So, let's start off with the frame resolution. Now our finished project is going to be 640x360 and I want to lock it to a 16x9 aspect ratio and right now I have a setting in here for 1920x1080 and I know that that's a 16x9 aspect ratio. So I'm going to lock down that ratio and change the Width to 640 and when I do that and I hit the Tab key, that's going to change that height automatically to 360. You can see the Film Aspect is 1.778, which is the mathematical way of expressing 16x9.
Now, the Frame Range needs to match our shot in the animatic, so we know that's going to be from 0 to Frame 160 and CINEMA 4D automatically calculates the number of frames for you as 161. The only other thing we need to change is the frame rate. Normally, when you're working in video, you use a 29.97 frame rate and CINEMA 4D can actually work at that frame rate, as long as you're working in version 11.5. If you have an earlier version, you're going to need to leave this frame rate at 30, but since I'm working in CINEMA 4D 11.5, I'm going to change that to 29.97 and hit the Tab key to get out of there.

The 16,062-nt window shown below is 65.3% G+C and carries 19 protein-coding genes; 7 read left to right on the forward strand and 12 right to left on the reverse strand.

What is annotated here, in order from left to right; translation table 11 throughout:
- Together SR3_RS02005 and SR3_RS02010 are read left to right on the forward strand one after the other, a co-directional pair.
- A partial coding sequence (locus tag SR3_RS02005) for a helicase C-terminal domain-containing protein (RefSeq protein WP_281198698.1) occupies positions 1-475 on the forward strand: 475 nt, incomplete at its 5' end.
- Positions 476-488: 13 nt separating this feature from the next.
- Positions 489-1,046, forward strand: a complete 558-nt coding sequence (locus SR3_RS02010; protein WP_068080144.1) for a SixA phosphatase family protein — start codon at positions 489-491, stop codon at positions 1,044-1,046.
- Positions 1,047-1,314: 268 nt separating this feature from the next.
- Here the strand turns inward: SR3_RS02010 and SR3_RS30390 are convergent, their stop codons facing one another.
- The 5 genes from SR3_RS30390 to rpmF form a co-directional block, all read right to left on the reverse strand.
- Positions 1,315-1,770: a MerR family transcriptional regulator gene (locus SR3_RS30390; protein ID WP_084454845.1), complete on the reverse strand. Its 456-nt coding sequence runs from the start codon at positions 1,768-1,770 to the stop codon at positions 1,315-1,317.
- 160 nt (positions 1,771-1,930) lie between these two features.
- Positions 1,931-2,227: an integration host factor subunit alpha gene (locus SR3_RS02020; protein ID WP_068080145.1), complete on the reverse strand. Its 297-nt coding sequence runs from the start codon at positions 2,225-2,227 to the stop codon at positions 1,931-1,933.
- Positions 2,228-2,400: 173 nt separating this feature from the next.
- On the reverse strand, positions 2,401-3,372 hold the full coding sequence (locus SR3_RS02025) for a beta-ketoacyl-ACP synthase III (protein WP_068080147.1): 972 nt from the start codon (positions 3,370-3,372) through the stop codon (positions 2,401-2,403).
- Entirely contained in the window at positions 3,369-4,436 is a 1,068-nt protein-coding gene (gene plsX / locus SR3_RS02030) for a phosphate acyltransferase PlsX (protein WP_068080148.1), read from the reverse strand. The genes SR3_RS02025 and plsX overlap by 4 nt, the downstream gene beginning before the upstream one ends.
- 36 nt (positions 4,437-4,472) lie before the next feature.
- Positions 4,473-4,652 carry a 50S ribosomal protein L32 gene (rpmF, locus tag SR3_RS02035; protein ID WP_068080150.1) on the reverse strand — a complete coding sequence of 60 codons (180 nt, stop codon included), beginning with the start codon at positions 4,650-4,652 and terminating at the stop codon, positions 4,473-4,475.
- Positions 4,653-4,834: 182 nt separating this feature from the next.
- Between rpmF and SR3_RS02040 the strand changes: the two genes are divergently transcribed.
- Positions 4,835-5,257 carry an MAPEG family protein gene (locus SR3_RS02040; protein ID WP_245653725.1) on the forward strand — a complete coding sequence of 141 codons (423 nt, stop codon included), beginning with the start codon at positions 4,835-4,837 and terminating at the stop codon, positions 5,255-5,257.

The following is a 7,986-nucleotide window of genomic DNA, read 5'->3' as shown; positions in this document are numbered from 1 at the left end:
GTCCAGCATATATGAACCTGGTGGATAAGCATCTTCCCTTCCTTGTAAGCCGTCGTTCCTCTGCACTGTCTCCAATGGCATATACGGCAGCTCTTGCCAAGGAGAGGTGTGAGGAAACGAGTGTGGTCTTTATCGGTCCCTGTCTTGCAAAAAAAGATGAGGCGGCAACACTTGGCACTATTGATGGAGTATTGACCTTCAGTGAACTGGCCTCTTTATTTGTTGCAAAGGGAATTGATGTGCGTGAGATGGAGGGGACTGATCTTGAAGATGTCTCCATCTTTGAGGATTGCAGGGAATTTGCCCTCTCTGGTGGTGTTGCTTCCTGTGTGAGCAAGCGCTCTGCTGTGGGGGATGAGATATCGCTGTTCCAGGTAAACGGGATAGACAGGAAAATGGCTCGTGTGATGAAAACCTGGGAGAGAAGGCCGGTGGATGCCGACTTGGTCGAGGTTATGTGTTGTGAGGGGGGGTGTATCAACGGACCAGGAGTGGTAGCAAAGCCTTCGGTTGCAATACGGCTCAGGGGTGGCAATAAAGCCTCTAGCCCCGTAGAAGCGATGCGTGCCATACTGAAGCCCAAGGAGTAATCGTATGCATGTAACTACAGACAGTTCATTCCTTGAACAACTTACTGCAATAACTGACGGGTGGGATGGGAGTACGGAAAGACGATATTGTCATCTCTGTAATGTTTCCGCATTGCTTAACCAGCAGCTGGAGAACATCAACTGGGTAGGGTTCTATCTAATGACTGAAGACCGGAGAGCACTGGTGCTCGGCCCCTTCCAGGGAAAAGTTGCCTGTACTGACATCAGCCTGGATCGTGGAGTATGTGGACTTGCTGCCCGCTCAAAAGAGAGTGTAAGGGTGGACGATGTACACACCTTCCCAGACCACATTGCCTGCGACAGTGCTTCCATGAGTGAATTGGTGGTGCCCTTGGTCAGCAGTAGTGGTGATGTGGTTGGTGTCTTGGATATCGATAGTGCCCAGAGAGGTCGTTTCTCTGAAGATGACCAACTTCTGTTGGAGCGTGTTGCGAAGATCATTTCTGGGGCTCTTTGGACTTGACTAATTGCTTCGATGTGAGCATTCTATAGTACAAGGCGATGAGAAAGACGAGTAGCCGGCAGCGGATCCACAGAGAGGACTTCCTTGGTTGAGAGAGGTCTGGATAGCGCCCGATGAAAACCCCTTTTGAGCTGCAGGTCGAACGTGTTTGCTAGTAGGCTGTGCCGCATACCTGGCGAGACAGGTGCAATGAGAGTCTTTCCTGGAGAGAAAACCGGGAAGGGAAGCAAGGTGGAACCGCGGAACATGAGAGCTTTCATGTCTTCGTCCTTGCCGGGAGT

Now, the last thing we need to do for our project file is set the preview range and the preview range needs to match our shot as well and if I change the start frame is going to 0, the end frame should be 160. Hit the Tab key. Now, this little slider bar here controls how many frames we see in the actual time slider. We want to see all our frames and now we're ready to go. So now that we have all of our elements in position, we've got our shark, we have our render settings done correctly, we're ready to start the animation process for shot 1.